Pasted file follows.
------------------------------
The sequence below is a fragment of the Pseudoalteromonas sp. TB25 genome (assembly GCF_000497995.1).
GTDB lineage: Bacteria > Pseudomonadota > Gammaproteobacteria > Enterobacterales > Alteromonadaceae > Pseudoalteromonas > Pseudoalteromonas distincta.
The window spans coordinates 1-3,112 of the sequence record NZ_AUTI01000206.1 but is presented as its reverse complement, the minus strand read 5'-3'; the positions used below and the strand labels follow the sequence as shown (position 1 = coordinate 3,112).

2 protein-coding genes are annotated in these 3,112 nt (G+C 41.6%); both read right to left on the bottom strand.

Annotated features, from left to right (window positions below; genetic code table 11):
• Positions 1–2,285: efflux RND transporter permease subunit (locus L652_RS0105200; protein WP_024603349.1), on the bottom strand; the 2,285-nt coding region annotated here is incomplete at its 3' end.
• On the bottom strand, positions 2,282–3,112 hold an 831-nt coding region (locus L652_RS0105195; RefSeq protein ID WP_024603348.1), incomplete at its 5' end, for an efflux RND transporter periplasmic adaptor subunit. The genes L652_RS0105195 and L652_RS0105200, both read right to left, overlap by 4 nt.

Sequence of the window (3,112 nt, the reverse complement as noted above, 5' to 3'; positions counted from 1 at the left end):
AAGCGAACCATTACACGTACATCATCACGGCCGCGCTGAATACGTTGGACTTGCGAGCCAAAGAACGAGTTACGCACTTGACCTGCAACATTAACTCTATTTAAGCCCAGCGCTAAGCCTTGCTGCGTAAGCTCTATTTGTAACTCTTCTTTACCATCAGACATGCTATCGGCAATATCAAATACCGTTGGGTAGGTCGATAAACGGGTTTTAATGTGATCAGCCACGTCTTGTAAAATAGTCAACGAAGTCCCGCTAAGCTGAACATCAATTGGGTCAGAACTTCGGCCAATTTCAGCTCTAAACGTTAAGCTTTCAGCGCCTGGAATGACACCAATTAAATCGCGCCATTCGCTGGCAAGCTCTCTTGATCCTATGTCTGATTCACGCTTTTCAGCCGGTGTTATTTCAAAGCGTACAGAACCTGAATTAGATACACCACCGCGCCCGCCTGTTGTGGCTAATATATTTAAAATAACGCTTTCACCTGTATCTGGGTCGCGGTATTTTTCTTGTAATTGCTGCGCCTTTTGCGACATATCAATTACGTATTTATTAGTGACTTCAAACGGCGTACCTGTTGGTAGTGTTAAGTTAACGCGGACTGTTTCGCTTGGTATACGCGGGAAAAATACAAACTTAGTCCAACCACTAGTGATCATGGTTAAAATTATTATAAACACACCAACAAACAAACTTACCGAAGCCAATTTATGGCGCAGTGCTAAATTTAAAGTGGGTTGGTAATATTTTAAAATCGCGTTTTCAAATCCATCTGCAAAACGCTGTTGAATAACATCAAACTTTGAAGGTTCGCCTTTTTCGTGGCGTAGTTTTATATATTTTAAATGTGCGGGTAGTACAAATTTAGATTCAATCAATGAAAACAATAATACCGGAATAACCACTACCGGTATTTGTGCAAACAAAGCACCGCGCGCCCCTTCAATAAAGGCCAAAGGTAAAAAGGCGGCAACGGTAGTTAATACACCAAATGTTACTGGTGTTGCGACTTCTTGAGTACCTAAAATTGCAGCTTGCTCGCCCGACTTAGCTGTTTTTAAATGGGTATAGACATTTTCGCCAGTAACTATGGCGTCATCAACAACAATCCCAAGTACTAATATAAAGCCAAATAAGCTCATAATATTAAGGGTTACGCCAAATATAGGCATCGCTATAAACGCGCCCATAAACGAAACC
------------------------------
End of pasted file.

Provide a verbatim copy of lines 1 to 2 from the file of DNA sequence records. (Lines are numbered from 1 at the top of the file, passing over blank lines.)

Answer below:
The sequence below is a fragment of the Pseudoalteromonas sp. TB25 genome (assembly GCF_000497995.1).
GTDB lineage: Bacteria > Pseudomonadota > Gammaproteobacteria > Enterobacterales > Alteromonadaceae > Pseudoalteromonas > Pseudoalteromonas distincta.